correlations between the cards they get. So does entanglement work here? The
answer to the question was not obvious going into it."
After casually entertaining the idea during a regular poker night with friends,
Formaggio decided to explore the possibility of quantum blackjack more formally
with his MIT colleagues.
"I was grateful to them for not laughing and closing the door on me when I
brought up the idea," Formaggio recalls.
Correlated cards
In blackjack, the dealer deals herself and each player a faceup card that is
public to all, and a facedown card. With this information, each player decides
whether to "hit," and be dealt another card, or "stand," and stay with the cards
they have. The goal after one round is to have a hand with a total that is
closer to 21, without going over, than the dealer and the other players at the
table.
In their paper, the researchers simulated a simple blackjack setup involving two
players, Alice and Bob, playing cooperatively against the dealer. They
programmed Alice to consistently bet low, with the main objective of helping
Bob, who could hit or stand based on any information he gained from Alice.
The researchers considered how three different scenarios might help the players
win over the dealer: a classical cardcounting scenario without communication; a
bestcase scenario in which Alice simply shows Bob her facedown card,
demonstrating the best that a team can do in playing against the dealer; and
lastly, a quantum entanglement scenario.
In the quantum scenario, the researchers formulated a mathematical model to
represent a quantum system, which can be thought of abstractedly as a box with
many "buttons," or measurement choices, that is shared between Alice and Bob.
For instance, if Alice's facedown card is a 5, she can push a particular button
on the quantum box and use its output to inform her usual choice of whether to
hit or stand. Bob, in turn, looks at his facedown card when deciding which
button to push on his quantum box, as well as whether to use the box at all. In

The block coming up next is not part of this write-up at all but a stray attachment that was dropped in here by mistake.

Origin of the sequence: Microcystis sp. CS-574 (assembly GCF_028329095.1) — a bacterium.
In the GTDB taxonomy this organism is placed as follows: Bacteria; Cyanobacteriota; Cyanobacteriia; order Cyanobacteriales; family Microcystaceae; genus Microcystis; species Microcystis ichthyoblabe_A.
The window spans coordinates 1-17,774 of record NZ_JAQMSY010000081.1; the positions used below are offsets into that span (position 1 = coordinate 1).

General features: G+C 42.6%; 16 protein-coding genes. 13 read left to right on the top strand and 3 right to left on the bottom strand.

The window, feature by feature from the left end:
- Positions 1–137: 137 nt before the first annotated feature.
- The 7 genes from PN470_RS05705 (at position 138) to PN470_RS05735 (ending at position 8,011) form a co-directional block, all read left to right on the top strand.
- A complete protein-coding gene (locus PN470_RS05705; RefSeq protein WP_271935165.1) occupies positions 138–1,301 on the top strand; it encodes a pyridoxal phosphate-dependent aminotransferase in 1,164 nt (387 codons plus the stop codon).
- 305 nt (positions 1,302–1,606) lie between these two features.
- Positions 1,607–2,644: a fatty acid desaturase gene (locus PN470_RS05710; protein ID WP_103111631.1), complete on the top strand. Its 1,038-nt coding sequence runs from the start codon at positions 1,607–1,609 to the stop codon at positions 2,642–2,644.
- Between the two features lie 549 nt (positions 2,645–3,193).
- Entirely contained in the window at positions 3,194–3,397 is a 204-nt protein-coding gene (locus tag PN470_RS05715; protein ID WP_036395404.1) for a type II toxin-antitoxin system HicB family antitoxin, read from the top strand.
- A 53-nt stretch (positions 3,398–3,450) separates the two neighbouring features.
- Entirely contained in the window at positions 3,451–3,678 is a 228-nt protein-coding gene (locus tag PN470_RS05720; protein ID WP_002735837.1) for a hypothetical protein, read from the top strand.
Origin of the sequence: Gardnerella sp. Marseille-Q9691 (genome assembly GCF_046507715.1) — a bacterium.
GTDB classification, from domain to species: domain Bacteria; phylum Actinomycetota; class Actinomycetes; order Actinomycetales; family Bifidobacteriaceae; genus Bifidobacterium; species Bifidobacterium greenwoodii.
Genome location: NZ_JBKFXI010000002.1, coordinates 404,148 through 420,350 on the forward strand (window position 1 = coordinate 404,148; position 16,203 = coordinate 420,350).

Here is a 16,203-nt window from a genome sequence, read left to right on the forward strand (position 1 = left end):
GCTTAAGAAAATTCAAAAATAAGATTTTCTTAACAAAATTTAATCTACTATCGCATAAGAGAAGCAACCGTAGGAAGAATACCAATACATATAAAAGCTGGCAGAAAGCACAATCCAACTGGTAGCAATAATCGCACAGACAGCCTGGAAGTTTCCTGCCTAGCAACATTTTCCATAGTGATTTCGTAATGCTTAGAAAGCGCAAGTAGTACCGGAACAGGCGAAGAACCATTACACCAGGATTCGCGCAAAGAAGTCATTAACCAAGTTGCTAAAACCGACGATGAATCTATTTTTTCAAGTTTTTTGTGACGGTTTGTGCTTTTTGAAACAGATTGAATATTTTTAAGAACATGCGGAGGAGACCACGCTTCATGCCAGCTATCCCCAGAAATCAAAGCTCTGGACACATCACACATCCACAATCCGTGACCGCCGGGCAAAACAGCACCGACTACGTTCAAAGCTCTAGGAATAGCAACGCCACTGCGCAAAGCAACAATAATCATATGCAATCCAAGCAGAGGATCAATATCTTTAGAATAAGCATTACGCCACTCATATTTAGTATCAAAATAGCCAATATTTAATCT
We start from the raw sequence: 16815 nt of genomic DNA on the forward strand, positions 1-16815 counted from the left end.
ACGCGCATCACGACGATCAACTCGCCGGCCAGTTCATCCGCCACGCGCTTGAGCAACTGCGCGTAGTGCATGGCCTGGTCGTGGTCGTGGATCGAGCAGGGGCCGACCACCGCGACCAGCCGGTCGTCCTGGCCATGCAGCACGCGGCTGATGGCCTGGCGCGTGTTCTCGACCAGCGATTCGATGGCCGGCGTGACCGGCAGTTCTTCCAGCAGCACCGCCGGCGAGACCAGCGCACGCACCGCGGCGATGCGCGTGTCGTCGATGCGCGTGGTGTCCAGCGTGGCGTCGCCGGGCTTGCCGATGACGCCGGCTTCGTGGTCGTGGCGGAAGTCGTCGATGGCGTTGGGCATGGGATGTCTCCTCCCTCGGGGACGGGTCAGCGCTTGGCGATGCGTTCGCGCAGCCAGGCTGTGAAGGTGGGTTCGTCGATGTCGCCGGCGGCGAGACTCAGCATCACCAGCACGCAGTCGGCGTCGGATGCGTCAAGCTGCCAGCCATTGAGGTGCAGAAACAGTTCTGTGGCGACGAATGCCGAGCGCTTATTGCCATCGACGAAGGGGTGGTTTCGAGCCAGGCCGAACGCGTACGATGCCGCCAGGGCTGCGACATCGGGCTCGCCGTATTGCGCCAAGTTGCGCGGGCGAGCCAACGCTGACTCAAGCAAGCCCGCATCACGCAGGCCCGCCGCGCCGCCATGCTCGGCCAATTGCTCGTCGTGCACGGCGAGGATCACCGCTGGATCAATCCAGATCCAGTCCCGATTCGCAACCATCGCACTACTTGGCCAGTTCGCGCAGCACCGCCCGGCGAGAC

the cases where Bob uses his quantum box, he can combine its output with his
observation of Alice's strategy to decide his own move. This extra information
 not exactly the value of Alice's card, but more information than a random
guess  can help Bob decide whether to hit or stand.
The researchers ran all three scenarios, with many combinations of cards between
each player and the dealer, and with increasing number of cards left in the
dealer's deck, to see how often Alice and Bob could win against the dealer.
After
running thousands of rounds for each of the three scenarios, they found that the
players had a slight advantage over the dealer in the quantum entanglement
scenario, compared with the classical cardcounting strategy, though only when a
handful of cards were left in the dealer's deck.
"As you increase the deck and therefore increase all the possibilities of
different cards coming to you, the fact that you know a little bit more through
this quantum process actually gets diluted," Formaggio explains.
Nevertheless, Harrow notes that "it was surprising that these problems even
matched, that it even made sense to consider entangled strategy in blackjack."
Do these results mean that future blackjack teams might use quantum strategies
to their advantage?
"It would require a very large investor, and my guess is, carrying a quantum
computer in your backpack will probably tip the house," Formaggio says. "We
think casinos are safe right now from this particular threat."